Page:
With a succession of six climbs, getting harder and ending with a steep uphill, Stage 20 offers a fine arena for the contenders to land their final punches. The last climb on Saturday is HC or Hors Categorie, meaning it's considered too hard to classify. Riders can lose or gain big time on such ascents, but surely not the more than five minutes they would need to dethrone Froome, not unless he crashes or has a similar mishap.
Quintana, who is just 21 seconds behind Contador, wasn't giving away his strategy,
"We have to wait and see how the stage develops. Sometimes you visualize it one way, and the stage doesn't develop how you think it will. We'll decide during the stage," he said.
"It'll be a very difficult and challenging stage, we'll have to be very alert."
Saturday will be Froome's 12th day in the race leader's yellow jersey. He took it in the Pyrenees and has worn it through Britanny, across to the Alps, in baking sunshine and, on Friday, a cold storm that doused riders up the day's final climb.
The 204.5-kilometre trek from Bourg-d'Oisans wound past peaks so high that their snows have resisted the July sun. It started with two HC climbs and ended with two still tough Category 1 ascents before a long downhill to Le Grand-Bornand. The Alpine town swathed its church tower in cloth canary yellow like Froome's jersey to welcome the riders.
Rui Costa won the stage — the Portuguese rider's second of this Tour — with a solo breakaway on that final ascent to the Col de la Croix Fry, catching Frenchman Pierre Roland on the way up.
For the second stage in a row, Victoria's Ryder Hesjedal went on the early attack. Hesjedal and Spaniard Jon Izaguirre opened up a lead of more than seven minutes over the yellow jersey group once they went over the top of Col du Glandon.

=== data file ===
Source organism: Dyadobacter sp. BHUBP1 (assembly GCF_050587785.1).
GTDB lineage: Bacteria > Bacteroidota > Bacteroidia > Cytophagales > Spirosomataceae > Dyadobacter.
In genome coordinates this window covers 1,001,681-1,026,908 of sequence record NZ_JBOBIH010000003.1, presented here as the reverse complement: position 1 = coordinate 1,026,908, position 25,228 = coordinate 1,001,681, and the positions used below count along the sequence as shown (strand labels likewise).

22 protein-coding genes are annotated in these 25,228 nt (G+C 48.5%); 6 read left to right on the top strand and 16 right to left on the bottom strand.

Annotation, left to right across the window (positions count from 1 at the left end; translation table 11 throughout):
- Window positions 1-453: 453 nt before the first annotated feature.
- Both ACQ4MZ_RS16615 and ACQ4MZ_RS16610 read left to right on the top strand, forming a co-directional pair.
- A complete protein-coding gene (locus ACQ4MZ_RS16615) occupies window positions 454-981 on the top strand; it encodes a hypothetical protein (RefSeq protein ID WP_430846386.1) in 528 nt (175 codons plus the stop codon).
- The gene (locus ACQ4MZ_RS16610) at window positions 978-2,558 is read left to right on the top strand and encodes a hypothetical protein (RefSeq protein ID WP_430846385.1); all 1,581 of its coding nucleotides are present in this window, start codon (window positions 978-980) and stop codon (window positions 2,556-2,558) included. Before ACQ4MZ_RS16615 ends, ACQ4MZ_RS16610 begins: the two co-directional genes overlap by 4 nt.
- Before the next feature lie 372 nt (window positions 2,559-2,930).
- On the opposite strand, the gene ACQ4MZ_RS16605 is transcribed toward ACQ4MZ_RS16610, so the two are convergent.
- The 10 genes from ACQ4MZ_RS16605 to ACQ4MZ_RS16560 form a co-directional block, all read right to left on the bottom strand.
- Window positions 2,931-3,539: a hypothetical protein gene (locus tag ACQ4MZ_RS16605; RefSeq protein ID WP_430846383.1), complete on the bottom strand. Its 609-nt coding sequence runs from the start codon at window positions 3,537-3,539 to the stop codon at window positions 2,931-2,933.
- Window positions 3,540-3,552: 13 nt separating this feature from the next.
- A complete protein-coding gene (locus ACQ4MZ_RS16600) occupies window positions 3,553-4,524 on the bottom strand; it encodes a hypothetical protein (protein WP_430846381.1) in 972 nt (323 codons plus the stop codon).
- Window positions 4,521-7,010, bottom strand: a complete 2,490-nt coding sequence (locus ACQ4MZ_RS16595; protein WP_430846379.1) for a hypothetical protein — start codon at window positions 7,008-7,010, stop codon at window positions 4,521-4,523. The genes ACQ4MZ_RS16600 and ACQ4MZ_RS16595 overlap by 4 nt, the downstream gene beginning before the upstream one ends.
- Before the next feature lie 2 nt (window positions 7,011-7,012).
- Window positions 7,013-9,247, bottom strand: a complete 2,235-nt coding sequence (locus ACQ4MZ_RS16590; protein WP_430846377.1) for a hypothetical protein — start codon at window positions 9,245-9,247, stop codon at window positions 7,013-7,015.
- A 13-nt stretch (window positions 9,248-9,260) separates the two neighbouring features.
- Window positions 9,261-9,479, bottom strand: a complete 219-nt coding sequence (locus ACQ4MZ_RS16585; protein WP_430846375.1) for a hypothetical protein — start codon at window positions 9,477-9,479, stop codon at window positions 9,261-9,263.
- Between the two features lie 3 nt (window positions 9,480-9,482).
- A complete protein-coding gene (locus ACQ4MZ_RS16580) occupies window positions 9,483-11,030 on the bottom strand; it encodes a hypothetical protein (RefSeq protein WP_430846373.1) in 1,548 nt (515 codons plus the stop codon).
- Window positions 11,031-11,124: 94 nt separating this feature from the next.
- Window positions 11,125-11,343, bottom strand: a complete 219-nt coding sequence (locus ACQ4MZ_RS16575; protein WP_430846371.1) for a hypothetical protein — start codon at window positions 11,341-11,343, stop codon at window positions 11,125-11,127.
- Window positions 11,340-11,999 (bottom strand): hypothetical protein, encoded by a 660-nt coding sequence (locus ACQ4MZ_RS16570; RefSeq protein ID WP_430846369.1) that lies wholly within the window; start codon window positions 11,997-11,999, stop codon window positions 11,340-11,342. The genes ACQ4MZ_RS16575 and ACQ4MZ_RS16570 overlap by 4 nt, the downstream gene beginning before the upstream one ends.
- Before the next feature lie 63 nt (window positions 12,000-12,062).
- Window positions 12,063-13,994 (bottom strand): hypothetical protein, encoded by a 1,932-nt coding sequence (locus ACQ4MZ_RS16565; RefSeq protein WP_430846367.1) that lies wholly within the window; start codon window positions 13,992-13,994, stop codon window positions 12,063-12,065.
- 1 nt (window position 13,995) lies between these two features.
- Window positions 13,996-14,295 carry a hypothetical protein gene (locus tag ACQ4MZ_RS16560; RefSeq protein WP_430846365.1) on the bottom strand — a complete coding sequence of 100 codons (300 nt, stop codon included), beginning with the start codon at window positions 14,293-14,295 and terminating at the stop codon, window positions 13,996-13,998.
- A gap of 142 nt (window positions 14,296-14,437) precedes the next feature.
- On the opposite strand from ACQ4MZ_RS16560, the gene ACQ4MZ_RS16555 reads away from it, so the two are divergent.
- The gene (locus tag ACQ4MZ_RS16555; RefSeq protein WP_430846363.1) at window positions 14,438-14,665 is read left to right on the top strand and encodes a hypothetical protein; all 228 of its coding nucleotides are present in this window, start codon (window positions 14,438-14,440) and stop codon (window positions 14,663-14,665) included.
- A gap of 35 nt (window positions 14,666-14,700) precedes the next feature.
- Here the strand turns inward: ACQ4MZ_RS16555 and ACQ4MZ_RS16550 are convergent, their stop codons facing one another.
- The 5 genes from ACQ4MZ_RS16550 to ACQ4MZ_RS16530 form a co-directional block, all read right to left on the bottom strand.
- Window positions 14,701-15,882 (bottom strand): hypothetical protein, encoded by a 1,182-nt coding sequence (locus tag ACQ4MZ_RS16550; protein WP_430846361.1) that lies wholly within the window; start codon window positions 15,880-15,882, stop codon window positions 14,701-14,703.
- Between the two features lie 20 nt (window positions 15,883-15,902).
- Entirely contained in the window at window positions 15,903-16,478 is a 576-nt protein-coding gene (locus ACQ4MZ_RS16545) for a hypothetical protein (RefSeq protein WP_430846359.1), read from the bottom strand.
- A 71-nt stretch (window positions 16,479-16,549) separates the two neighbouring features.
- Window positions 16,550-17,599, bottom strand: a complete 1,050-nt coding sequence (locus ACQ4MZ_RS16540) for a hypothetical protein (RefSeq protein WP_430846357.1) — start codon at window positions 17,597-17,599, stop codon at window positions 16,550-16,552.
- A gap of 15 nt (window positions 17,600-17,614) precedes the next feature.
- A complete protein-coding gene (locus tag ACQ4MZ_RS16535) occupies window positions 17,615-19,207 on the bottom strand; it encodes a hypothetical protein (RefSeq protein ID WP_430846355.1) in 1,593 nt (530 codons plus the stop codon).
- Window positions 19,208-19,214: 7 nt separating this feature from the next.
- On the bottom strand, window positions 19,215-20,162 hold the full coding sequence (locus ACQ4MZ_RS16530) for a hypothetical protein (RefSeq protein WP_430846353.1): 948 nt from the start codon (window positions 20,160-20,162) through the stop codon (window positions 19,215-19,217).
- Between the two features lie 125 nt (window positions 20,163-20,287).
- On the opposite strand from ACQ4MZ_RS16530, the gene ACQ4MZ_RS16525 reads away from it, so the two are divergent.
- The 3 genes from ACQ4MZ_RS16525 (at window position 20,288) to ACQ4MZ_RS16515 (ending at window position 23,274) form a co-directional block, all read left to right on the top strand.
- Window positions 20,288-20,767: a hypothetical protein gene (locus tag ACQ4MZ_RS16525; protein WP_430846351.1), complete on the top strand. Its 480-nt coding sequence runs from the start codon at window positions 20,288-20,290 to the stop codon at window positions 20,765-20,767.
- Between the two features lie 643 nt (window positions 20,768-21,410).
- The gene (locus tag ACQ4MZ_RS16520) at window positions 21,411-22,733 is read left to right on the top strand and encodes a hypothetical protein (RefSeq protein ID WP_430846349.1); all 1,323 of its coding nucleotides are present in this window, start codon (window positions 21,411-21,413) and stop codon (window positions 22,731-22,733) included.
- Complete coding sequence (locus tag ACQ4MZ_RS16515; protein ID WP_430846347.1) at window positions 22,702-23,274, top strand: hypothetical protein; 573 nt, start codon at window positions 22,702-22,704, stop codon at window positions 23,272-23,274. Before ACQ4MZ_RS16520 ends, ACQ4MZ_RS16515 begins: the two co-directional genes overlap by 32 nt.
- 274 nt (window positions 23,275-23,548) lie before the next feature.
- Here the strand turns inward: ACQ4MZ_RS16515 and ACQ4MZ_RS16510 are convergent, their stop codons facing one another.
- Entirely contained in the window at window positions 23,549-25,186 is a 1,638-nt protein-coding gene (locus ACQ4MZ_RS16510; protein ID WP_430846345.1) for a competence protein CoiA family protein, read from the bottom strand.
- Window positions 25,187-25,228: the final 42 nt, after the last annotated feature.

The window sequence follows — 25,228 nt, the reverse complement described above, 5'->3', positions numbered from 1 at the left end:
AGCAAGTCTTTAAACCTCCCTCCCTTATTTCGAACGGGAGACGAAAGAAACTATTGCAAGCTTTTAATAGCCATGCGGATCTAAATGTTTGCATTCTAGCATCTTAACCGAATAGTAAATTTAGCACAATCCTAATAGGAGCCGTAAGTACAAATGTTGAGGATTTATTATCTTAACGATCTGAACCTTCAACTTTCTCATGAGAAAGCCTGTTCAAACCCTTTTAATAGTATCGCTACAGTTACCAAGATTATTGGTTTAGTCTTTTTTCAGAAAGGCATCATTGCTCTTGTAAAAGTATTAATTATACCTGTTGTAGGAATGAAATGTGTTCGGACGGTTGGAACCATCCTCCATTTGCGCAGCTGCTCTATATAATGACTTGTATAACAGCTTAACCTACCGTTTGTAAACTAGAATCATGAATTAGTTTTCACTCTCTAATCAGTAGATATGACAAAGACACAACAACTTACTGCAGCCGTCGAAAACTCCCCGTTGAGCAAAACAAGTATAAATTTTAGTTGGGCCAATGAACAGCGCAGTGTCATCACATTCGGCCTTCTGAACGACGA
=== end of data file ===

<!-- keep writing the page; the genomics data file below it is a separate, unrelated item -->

As Hesjedal and Izaguirre reached the second HC of Col de Madeleine, the peloton was 10 minutes behind. Hesjedal forged ahead before being caught and overtaken by Frenchman Pierre Rolland.
Hesjedal ended up finishing the stage in 136th spot, but after taking Glendon and almost winning the Madeline climb he moved from 18th to seventh overall in the climber classification.
Hesjedal remained the top Canadian in the overall classification despite falling seven spots to 69th.
David Veilleux of Quebec City was the top Canadian in Friday's stage, finishing 74th. He was 129th overall.
Svein Tuft of Langley, B.C., was 162nd in the stage and 170th overall.
Froome braced himself for a big Contador attack that never materialized on any of Friday's climbs, nor in the final downhill made especially hairy by the wet roads.
Having pushed Froome and his Sky team hard in the past weeks, Contador now seems largely spent. With Quintana breathing down his neck for second place, Contador chose Friday not to take risks.
"There was a moment when I wanted to attack and thought about it," said the 2007 and '09 winner, who was stripped of his 2010 victory for a failed doping test. "But then I thought it was best to reach the finish line."
That suited Froome just fine.
"I am excited, but quietly excited," Froome said. "One final big effort, then we can start relaxing on the ride into Paris."
AP Sports Writer Jerome Pugmire contributed.